Power your Index Cards by the Apocalypse



Disclaimer: this is what I would call “Schreibdenken” in German, so writing something down as a means of thinking about stuff. Which also means: this is just thinking and writing out loud.

There was a little discussion in my post Make failures more interesting: degrees of success in ICRPG about to which kind of checks PbtA-inspired degrees of success should apply. Since I took the idea of degrees of success from something Connie Chang said in one episode of Adventuring Academy (probably behind a paywall, but Dropout is really cool and you should check it out if you can) I only wanted to apply the degrees of success to saving throws or other similar situations and not to checks in general. But then a post by @edensuko got me thinking: why not write “moves” tied to attributes that codify the outcome for checks and make them (a) more narratively interesting by supplying the GM and the player with a guideline and (b) enhance player autonomy by letting them decide the outcome.

“Noooooo, why!!!?”, I hear you scream. “What are you doing, man? You are reverse engineering to hack PbtA into your game, instead of simply playing Dungeon World. ICRPG is a combat-focused game and does not need narrative mechanics and codified moves. You can simply wing it at the table. You are doing the same thing, D&D players do, when they try to make investigative scenarios work in D&D instead of playing a different game.”

All I can say to that is: Probably true, but I want to think and write about it anyway. So here goes nothing.

Say you wanted to introduce narrative variety into failed checks, but you are not good at improvising and failing forward and all that stuff. You find the idea of moves from PbtA interesting but understand enough about probability that you know, that rolling a d20 and rolling 2d6 are really not the same. Say, you also don’t want to change any of the math, because you think it’s good as it is. Thinking and writing aloud, I might have an idea, so let’d dig in.

“Moves” in ICRPG (with their names sometimes blatantly stolen from DW)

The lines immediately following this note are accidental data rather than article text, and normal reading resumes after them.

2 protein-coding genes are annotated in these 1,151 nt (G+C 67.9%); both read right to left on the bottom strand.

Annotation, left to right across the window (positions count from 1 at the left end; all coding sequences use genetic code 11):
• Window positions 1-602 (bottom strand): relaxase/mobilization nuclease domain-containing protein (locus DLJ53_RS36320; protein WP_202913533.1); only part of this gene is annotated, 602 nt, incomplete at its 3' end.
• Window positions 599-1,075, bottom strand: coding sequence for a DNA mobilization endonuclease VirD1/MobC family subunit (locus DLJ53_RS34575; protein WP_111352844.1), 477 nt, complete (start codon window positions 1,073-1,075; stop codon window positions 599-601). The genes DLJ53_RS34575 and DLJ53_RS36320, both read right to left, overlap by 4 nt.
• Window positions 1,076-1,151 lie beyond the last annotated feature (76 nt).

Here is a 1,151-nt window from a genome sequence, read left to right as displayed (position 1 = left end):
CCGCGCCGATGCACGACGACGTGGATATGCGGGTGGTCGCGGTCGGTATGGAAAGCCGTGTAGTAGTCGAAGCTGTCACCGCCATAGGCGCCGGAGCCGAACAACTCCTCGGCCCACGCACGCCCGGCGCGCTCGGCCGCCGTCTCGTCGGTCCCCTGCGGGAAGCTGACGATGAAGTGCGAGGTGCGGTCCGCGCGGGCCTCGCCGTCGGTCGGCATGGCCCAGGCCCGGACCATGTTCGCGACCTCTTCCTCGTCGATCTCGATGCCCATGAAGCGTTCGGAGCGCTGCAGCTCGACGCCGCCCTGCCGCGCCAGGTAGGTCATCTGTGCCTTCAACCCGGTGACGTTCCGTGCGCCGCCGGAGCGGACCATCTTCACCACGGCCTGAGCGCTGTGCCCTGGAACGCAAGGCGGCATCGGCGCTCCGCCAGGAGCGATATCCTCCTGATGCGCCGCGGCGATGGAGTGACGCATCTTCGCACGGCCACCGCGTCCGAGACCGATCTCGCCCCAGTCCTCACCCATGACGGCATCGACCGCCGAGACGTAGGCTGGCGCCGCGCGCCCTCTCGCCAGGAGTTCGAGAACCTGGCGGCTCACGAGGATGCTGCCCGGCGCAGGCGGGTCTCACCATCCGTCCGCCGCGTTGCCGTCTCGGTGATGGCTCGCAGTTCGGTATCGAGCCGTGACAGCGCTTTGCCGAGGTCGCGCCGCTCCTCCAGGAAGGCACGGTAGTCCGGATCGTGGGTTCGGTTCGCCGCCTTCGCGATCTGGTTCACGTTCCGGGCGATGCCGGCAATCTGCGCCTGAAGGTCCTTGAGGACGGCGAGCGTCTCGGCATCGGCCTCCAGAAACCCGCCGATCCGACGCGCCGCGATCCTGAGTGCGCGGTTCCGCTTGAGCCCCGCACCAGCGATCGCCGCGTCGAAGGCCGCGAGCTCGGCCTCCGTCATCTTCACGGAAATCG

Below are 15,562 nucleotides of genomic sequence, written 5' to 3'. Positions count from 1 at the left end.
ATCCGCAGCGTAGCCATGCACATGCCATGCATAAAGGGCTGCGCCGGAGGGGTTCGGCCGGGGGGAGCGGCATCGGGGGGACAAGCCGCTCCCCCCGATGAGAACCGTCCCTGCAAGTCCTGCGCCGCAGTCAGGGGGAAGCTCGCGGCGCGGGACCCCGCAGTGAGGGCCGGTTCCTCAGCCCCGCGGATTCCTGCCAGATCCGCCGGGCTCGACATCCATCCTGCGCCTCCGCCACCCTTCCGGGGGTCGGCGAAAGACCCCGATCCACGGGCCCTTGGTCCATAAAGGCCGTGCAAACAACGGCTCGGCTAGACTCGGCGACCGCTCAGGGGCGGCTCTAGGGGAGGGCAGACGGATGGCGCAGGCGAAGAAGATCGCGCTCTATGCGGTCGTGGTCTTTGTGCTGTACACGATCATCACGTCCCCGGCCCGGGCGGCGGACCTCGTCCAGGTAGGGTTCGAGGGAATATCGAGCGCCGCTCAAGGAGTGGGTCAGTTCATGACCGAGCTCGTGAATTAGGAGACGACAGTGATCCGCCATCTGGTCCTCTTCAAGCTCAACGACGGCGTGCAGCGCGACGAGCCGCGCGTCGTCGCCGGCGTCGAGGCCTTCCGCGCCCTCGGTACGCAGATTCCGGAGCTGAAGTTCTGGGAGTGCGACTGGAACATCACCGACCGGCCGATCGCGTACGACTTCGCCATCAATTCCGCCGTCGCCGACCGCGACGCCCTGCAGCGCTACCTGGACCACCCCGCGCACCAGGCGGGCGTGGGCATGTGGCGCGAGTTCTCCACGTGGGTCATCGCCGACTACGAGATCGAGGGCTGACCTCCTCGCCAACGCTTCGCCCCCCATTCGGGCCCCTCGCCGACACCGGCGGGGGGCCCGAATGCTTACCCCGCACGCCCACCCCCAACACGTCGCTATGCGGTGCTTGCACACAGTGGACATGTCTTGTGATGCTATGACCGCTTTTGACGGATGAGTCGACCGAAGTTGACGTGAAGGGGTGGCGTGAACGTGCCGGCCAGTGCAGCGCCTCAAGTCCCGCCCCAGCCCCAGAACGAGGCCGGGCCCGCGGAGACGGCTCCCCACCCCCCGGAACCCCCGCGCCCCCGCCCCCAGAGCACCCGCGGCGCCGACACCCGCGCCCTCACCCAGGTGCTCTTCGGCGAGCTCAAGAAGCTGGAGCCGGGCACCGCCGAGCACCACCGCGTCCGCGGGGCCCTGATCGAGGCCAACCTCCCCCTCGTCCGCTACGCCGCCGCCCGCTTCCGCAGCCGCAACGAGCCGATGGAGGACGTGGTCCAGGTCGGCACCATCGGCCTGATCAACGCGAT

Hack & Slash
When you make a melee attack, roll +STR
Success: You deal damage. Deal additional WEAPON damage by triggering an opportunity attack.
Failure: You deal damage but also trigger an opportunity attack.

Shoot some shit
When you make a ranged attack, roll +DEX
Success: You have clear shot and deal damage.
Failure: You deal damage and choose one:

  • you have to move NEAR
  • you do less damage (subtract GUN damage from your EFFORT roll)
  • you have to shoot several times and take your next action to reload

Spout Lore (really like the podcast)
When you want to use or remember your knowledge about something, roll +INT
Success: The GM gives you useful facts about a situation.
Failure: You get interesting facts. Not really what you asked for but interesting nonetheless.

Discern Realities
When you want to closely study a person or a situation, roll +WIS
Success: Ask the GM 3 questions from the list below.
Failure: Ask only one question from the list below:

  • What happened here recently?
  • What is about to happen?
  • What should I be on the lookout for?
  • What here is useful or valuable to me?
  • Who’s really in control here?
  • What here is not what it appears to be?

When you want to convince, intimidate or manipulate an NPC, roll +CHA
Success: The NPC does what you want.
Failure: The NPC does what you want, but needs some kind of reassurance.

Other possibilities to use the “move”-template in ICRPG

Write class specific moves that reinforce the narrative themes you want to see in your game or write feats that function the same way the above “moves” do by introducing different outcomes when the related rolls fail. I am not going to write them all out. Have a look at class moves in Dungeon World to see what I mean.

As you can see, I have not “written” (copy-pasted) a move that uses CON. Maybe you have an idea. Let me know. The more important thing is: what do you think? I think, ICRPG works perfectly fine without this half-baked hack. I’m still curious though what you think. Maybe I should really just play Dungeon World? :stuck_out_tongue:
Take care y’all. :slight_smile:

Make failures more interesting: degrees of success in ICRPG

Hi, and thanks for sharing this.